DANILO - 7. Steady as always. Two tackles, four clearances, three interceptions, and the leadership out of the back that we’ve come to expect from him.
MATTIA DE SCIGLIO - 6.5. Had a key pass and was the only Juve player to place an accurate cross, while on the defensive end he had five clearances. Ran himself into the ground, as he was absolutely gassed when he came off.
NICOLO FAGIOLI - 7.5. His counting stats weren’t anything to write home about, but Fagioli was simply everywhere Sunday night. Find a big moment, and he was close to it. Released a couple of counters with long passes, and frankly would’ve had a goal had teammates found him on the counter a few times. He has consolidated this starting spot.
MANUEL LOCATELLI - 7. Another immense defensive performance. Tied for second on the team with six clearances, and defended doggedly the entire night.
ADRIEN RABIOT - 7. Arm? No arm? Doesn’t really matter in the end, because the goal was given and Rabiot had yet another excellent match. His assist for Kostic — and indeed that whole sequence — was excellent, and he had another key pass as well. Contributed on the defensive end with four clearances and a pair of tackles and interceptions.
FILIP KOSTIC - 7. Gorgeously taken goal, and was flying up and down the left wing all night. Hopefully he isn’t worked too hard on national team duty, because he deserves a rest.
MATIAS SOULE - 6. There were at least two moments where he should have gotten more selfish and taken a shot on himself, but he played very well, finishing with a key pass and a team-high three dribbles. He didn’t look out of place despite his tender age.
DUSAN VLAHOVIC - 6. Didn’t get his goal but worked his ass off holding the ball up and bombing downfield on the counter. If he keeps working like this the goals will come.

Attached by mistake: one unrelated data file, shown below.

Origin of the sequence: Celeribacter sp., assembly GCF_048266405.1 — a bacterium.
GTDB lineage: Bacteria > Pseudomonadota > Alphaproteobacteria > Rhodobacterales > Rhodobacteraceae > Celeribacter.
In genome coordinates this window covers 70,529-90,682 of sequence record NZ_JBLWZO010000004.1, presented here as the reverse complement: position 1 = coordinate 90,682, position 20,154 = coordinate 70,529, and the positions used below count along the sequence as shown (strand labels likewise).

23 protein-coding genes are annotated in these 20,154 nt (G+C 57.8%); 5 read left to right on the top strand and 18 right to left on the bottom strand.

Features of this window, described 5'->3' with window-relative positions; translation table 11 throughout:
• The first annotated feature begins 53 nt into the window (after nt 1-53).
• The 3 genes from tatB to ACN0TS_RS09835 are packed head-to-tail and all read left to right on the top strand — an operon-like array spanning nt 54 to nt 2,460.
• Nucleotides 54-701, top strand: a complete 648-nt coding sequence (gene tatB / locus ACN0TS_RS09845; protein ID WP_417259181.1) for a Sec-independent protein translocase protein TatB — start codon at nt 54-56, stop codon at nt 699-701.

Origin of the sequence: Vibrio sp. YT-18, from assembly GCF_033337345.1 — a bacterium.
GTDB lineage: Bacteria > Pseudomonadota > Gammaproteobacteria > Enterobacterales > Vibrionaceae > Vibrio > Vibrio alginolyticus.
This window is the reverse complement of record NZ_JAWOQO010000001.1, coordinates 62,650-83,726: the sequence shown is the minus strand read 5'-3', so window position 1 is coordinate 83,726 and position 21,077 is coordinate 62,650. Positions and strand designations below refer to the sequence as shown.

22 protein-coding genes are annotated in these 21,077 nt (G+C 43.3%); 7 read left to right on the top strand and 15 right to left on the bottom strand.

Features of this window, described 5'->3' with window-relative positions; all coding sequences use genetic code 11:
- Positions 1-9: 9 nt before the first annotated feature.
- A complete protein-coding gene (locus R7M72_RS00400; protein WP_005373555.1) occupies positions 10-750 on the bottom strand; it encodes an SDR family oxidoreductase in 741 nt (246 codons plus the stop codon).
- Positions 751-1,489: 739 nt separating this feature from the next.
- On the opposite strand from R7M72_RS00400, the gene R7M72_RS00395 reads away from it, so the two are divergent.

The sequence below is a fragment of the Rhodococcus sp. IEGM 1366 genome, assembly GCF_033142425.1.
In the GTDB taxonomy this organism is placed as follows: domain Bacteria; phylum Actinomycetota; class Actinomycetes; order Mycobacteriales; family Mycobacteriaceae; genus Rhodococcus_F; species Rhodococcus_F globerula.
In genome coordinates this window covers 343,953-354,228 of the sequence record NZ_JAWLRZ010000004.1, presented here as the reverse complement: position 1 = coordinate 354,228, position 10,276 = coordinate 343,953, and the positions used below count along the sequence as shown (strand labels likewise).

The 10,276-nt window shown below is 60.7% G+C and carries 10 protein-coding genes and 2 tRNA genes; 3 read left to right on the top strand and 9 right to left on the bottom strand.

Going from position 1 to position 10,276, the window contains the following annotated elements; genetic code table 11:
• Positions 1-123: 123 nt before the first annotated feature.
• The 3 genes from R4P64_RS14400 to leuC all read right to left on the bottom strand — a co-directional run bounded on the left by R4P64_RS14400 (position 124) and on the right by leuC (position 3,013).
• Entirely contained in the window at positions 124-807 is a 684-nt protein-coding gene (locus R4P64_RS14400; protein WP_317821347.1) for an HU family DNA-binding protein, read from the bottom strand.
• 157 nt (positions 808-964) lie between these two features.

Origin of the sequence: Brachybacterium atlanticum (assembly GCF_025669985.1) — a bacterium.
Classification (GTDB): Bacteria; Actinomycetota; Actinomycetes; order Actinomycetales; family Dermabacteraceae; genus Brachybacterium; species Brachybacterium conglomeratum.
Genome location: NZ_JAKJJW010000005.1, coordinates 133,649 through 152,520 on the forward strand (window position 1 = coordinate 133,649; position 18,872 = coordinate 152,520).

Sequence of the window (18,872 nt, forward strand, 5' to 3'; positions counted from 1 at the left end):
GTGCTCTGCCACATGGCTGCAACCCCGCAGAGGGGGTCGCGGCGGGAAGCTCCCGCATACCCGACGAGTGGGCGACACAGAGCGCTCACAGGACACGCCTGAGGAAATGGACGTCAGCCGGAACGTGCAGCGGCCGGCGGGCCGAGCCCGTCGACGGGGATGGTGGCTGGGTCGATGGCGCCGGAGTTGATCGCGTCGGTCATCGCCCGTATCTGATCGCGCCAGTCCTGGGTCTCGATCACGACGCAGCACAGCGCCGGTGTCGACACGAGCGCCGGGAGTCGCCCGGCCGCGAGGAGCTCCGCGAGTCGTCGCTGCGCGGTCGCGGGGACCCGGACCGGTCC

FEDERICO CHIESA - 6. Posed a threat on the counterattack, and made two tackles in the brief time he was on the pitch before he was withdrawn, reportedly due to tendonitis.
JUAN CUADRADO - 6. Helped lock down the right flank after De Sciglio was spent.
LEANDRO PAREDES - NR. Only touched the ball once in eight minutes, got himself booked for time wasting, and then a post-game red card. This feels like his season at Juve in microcosm.
Allegri’s defensive tactics have grated on me for a while since his return, but that’s been because they have so often be reactive, sitting back and letting the pressure come and hopefully getting through for a counterattack once the opponent is done trying to do their thing.
But defending can be proactive, and it’s then that Allegri’s tactics can be excellent. Juve’s best games have been when defend proactively, with a higher press that pushes for the ball further up the field, giving them shorter fields with which to counter while simultaneously making it harder for the opponent to get the ball into the positions they want it to be in.
Ironically, one of the games up to this point that Juve had done this the best in was the reverse fixture against Inter at the Allianz, when the Nerazzurri were completely smothered and Juve won 2-0 just before the World Cup break. They did basically the same thing at the San Siro on Sunday night. Inter were never comfortable attacking, and only once did they get the ball through the defense into a truly dangerous spot.
If Allegri is going to have success with the kind of football he wants to play, it has to be this — a proactive defense that presses the opponent into mistakes and clamps down on their attack before it gets to the penalty area. If they slip back into a reactive pose, then the incredibly difficult April ahead could turn ugly.
It’s time for the international break, scattering the team to their respective national sides for the next two weeks.
Hopefully the players manage to get a modicum of rest over the break, international duty or not, because April is going to be hellacious. They will play nine games over the 30 days of the month, starting with a home game against Hellas Verona on April Fool’s Day.